TUCSON, Ariz. – Arizona inmates sent to death row between the late 1980s and 2006 may be able to challenge their sentences after a federal appeals court found that the state unconstitutionally excluded information in one case that could have led to lesser punishment.
The 9th U.S. Circuit Court of Appeals ruled Tuesday that Arizona's "causal nexus" rule violated the Constitution. The rule required any mitigating evidence, such as mental illness or post-traumatic stress disorder, to be directly tied to the crime committed to be relevant in sentencing.
In the case of convicted killer James McKinney, that means a judge could have granted some leniency — and perhaps avoided the death penalty — had he been able to consider McKinney's troubled past and abuse as a child. But McKinney's abuse wasn't directly correlated to the double murders he committed, so it wasn't admissible as a mitigating factor in court. McKinney was sentenced to death in 1993, and the Arizona Supreme Court upheld the sentence three years later.
The "causal nexus" rule was applied in Arizona for about 15 years.
"There was a filter or a screen that was being applied that would not allow the full information to be meaningfully considered," said attorney Ivan Mathew, who represented McKinney.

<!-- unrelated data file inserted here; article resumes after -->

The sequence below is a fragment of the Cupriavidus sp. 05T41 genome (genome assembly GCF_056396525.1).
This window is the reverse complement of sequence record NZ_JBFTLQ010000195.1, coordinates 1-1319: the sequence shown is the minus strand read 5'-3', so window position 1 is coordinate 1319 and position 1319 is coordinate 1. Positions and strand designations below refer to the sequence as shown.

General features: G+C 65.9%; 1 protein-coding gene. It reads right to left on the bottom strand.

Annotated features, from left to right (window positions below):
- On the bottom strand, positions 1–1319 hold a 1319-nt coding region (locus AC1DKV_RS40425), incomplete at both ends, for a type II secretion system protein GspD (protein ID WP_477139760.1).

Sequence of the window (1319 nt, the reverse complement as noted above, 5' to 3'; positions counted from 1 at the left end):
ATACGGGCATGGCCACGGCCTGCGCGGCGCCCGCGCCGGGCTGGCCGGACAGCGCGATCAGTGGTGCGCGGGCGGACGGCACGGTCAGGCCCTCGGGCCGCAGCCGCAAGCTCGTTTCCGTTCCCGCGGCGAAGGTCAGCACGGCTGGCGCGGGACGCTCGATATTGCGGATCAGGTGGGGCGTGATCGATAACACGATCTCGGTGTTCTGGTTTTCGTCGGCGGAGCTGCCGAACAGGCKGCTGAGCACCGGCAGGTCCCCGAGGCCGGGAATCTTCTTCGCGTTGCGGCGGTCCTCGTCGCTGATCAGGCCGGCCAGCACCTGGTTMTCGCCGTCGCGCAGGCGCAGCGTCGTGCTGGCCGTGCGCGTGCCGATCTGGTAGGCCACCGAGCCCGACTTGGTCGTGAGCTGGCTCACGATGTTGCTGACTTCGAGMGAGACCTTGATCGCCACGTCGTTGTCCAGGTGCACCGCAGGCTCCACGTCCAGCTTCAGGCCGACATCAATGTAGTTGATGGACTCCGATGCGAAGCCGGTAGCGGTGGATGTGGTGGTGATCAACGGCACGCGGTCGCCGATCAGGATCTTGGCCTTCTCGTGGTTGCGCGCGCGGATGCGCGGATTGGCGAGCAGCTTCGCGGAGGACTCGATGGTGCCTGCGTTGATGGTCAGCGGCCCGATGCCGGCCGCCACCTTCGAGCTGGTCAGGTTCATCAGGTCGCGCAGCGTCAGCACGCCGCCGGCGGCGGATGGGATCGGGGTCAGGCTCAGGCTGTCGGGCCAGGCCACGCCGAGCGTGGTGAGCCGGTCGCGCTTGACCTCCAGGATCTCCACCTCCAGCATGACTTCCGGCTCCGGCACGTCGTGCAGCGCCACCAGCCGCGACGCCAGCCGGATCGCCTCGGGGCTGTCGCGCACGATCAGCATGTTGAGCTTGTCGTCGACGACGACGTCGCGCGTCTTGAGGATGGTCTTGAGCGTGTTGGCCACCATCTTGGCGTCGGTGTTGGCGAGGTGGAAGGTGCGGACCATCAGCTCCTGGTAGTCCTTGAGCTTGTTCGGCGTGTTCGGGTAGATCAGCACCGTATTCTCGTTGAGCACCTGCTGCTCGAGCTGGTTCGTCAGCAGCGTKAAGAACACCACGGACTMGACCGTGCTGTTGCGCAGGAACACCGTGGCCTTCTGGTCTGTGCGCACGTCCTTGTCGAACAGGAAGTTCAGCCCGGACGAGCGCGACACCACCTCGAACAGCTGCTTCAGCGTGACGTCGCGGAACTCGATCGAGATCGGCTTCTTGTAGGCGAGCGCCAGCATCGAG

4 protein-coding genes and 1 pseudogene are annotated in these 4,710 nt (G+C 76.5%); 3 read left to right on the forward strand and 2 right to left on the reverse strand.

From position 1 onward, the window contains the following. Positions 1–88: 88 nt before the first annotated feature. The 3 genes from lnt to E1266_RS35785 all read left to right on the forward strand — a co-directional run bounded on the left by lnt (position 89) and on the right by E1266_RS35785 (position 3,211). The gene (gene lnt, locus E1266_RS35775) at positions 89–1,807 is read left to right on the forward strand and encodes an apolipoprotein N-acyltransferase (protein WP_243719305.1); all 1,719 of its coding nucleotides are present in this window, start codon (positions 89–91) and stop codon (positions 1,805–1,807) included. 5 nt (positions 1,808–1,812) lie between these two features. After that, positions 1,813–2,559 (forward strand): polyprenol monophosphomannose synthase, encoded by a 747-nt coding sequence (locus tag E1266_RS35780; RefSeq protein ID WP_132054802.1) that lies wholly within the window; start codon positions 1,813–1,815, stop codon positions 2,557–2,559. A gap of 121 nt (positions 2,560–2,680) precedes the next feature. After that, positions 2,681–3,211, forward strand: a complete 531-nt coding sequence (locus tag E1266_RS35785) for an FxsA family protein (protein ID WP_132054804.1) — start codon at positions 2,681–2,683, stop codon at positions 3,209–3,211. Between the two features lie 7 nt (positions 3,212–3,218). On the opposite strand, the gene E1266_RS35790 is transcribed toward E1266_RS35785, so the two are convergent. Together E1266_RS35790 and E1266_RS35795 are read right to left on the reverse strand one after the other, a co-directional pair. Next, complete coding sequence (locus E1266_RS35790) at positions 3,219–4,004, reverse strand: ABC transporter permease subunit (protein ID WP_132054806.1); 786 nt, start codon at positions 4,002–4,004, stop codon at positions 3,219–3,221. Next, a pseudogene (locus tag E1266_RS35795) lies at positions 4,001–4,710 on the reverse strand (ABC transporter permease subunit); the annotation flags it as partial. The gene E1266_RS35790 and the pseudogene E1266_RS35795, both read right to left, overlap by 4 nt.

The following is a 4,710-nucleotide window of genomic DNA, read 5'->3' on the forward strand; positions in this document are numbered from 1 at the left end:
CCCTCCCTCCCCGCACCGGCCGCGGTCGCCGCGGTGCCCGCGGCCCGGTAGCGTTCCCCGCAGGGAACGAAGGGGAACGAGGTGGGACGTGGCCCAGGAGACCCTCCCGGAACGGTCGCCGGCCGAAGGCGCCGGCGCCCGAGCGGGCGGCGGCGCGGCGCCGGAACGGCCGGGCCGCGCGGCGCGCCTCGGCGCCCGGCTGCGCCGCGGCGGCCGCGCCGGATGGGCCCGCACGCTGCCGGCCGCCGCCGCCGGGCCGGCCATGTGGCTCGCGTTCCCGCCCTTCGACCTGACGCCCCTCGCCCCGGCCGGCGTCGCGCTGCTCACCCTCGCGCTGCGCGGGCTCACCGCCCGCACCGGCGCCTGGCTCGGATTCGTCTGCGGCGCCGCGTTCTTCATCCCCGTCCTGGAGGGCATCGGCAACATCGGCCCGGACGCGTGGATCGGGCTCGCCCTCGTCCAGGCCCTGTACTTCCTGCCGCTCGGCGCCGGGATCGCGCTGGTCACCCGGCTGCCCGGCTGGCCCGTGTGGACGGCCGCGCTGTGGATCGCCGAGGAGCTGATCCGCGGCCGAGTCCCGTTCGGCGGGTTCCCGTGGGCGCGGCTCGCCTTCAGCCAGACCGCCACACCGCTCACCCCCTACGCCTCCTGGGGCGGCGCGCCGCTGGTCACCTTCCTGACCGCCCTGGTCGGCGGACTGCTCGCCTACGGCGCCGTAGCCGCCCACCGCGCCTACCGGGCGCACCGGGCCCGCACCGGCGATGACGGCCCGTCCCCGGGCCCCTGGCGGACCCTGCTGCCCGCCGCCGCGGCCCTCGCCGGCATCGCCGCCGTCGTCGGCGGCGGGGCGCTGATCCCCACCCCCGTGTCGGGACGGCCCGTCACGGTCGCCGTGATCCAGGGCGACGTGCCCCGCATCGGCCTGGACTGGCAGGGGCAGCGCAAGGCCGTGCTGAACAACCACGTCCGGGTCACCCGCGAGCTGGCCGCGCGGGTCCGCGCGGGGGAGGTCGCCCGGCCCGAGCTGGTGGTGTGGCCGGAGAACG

The appeals court's 6-5 ruling means the state will have to retry McKinney's sentence, reduce it or appeal to the U.S. Supreme Court. His conviction for double murder stands.
Spokeswoman Mia Garcia said the attorney general was still reviewing the ruling but will likely appeal.
If the appeals court ruling stands, it could affect other cases, according to defense attorneys and the dissenting judges.
"Also quite troubling, the majority wrongly smears the Arizona Supreme Court and calls into question every single death sentence imposed in Arizona between 1989 and 2005 and our cases which have denied habeas relief as to those sentences," Judge Carlos Bea wrote in the dissent.
Dale Baich, federal public defender in Arizona, said his office was reviewing cases that fall within that time frame to see which ones could be impacted. Baich said he didn't know how many cases that would be.
Bea said the majority was wrong in its claim that the judge who sentenced McKinney had applied the causal nexus rule when he stated there wasn't evidence that McKinney's PTSD affected his conduct in the murder. Instead, the judge simply rejected the argument that PTSD had impaired his ability to understand how wrong his actions were.